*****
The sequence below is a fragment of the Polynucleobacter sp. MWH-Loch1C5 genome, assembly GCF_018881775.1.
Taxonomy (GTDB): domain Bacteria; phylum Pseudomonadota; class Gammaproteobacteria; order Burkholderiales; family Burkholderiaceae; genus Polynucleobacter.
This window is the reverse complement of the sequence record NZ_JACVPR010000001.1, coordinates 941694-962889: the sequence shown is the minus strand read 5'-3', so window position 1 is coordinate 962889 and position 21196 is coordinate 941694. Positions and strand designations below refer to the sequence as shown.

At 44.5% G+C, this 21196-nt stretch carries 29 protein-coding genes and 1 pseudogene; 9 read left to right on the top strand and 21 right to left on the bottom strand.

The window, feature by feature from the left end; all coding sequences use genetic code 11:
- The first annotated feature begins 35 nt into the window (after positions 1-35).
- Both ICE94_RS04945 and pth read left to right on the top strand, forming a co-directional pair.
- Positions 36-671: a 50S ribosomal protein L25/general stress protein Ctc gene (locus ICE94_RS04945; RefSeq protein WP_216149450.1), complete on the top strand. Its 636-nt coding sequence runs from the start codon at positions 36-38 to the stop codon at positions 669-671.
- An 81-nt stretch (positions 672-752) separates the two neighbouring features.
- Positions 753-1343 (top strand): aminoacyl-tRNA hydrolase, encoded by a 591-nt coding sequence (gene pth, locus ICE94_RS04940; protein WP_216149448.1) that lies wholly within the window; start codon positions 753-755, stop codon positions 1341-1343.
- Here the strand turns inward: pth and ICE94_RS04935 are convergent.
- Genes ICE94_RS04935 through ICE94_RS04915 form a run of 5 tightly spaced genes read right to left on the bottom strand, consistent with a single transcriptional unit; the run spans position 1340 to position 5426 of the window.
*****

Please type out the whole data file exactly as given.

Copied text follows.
The sequence below is a fragment of the Polynucleobacter sp. MWH-Loch1C5 genome, assembly GCF_018881775.1.
Taxonomy (GTDB): domain Bacteria; phylum Pseudomonadota; class Gammaproteobacteria; order Burkholderiales; family Burkholderiaceae; genus Polynucleobacter.
This window is the reverse complement of the sequence record NZ_JACVPR010000001.1, coordinates 941694-962889: the sequence shown is the minus strand read 5'-3', so window position 1 is coordinate 962889 and position 21196 is coordinate 941694. Positions and strand designations below refer to the sequence as shown.

At 44.5% G+C, this 21196-nt stretch carries 29 protein-coding genes and 1 pseudogene; 9 read left to right on the top strand and 21 right to left on the bottom strand.

The window, feature by feature from the left end; all coding sequences use genetic code 11:
- The first annotated feature begins 35 nt into the window (after positions 1-35).
- Both ICE94_RS04945 and pth read left to right on the top strand, forming a co-directional pair.
- Positions 36-671: a 50S ribosomal protein L25/general stress protein Ctc gene (locus ICE94_RS04945; RefSeq protein WP_216149450.1), complete on the top strand. Its 636-nt coding sequence runs from the start codon at positions 36-38 to the stop codon at positions 669-671.
- An 81-nt stretch (positions 672-752) separates the two neighbouring features.
- Positions 753-1343 (top strand): aminoacyl-tRNA hydrolase, encoded by a 591-nt coding sequence (gene pth, locus ICE94_RS04940; protein WP_216149448.1) that lies wholly within the window; start codon positions 753-755, stop codon positions 1341-1343.
- Here the strand turns inward: pth and ICE94_RS04935 are convergent.
- Genes ICE94_RS04935 through ICE94_RS04915 form a run of 5 tightly spaced genes read right to left on the bottom strand, consistent with a single transcriptional unit; the run spans position 1340 to position 5426 of the window.